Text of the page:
Despite troubles, Colts’ young defense shows improvement
INDIANAPOLIS — Vontae Davis sounds like a proud father when discussing his newest Indianapolis Colts teammates.
He told reporters this week that he sent safety Malik Hooker back onto the field to retrieve the ball from his first interception, and that he couldn’t contain his excitement when cornerback Quincy Wilson came up with a big pass breakup.
Yes, Davis can see these rookies growing up fast and he’s keeping track of every step they make.
“They’re competing and finishing, and I can see since training camp those guys have been getting better,” the two-time Pro Bowl cornerback said . “With time, they’re going to continue to get better. The more games they play, the more they learn, the more experience they get.”
It’s no surprise to the Colts.
General manager Chris Ballard saw enough of Hooker’s play-making skills at Ohio State and Wilson’s coverage skills at Florida to use his first two draft picks on them in April. Pagano thought so highly of Hooker he compared the first rounder to Ed Reed, the 2004 Defensive Player of the Year whom he coached in Baltimore.
Still, the Colts stayed cautious leading up to the regular season.
Hooker missed all of Indy’s offseason team activities while recovering from surgery and was limited throughout training camp by an assortment of other nagging injuries. Wilson, meanwhile, got plenty of action in camp, but the Colts (0-2) worked him into the lineup slowly.
Last week, they threw both into the starting lineup with safety Darius Butler (hamstring) and Davis (groin) out and the rookies were an instant hit.
Hooker finished with two tackles and an interception in the 16-13 overtime loss to Arizona. Wilson had two tackles and two passes defensed and Nate Hairston, a fifth-round pick from Temple, logged four tackles and his first sack. But Wilson missed practice Thursday with a knee injury.
“It gave us a lot of confidence that we’re capable of going out there and communicating among ourselves without having a vet guy back there,” Hooker said after his first start.
“So for us, I feel like this is just the next step. Now it’s more so building off of this one and getting ready for next week.”
For a team that wanted to get younger and more productive on defense, that’s good news.
The timing of their progression couldn’t be better, either.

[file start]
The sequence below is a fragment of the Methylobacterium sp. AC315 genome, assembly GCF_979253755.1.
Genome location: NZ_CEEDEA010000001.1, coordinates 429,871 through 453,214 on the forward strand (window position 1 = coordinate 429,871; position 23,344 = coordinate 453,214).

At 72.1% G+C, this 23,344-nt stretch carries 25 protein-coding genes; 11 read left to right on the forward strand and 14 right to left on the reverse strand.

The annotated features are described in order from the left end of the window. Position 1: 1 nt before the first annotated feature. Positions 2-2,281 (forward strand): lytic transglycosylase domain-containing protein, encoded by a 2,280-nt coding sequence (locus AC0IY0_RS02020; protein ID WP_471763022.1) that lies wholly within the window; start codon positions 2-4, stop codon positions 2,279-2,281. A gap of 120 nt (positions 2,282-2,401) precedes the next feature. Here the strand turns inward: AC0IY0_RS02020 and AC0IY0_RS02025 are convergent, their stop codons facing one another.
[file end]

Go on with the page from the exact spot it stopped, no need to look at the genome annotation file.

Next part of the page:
It’s unclear whether Davis, who returned to practice late last week on a limited basis, and Butler, who was a limited participant on Wednesday and Thursday, will play Sunday against Cleveland (0-2) . But Davis has been busy passing down some tricks of the trade to his pupils.
When Davis and Butler do return, defensive coordinator Ted Monachino may face some tough choices over playing time.
“It’s a really good problem to have,” Monachino said. “You have three of them (cornerbacks) who have size and will tackle. But you also have guys that have different skillsets. So really, really looking forward to having all of them back.”
Will it be easy? Of course not.
Quarterbacks around the league routinely pick on rookie defensive backs, and Pagano, a longtime secondary coach, knows there will be growing pains.
“They can run. They know football. They can cover. Their job is to cover and they know how to cover,” Pagano said. “Again, guys (opponents) are going to make some plays, but they’re good football players.”
And if they can stay on the field, Davis figures they’ll keep living up to the expectations.
“I’m not surprised. That’s why they went in the first and second rounds,” Davis said. “They’re competing and that’s all you can ask for. I’m very proud about how they approach the game, being so young.”
NOTES: Linebacker Anthony Walker and receiver Chester Rogers both missed practice with hamstring injuries Thursday. Running back Marlon Mack (shoulder) also did not practice. Right guard Jack Mewhort and running back Frank Gore rested Thursday. … Receiver Kamar Aiken (hip) and cornerback Chris Milton (hamstring) did limited work at practice.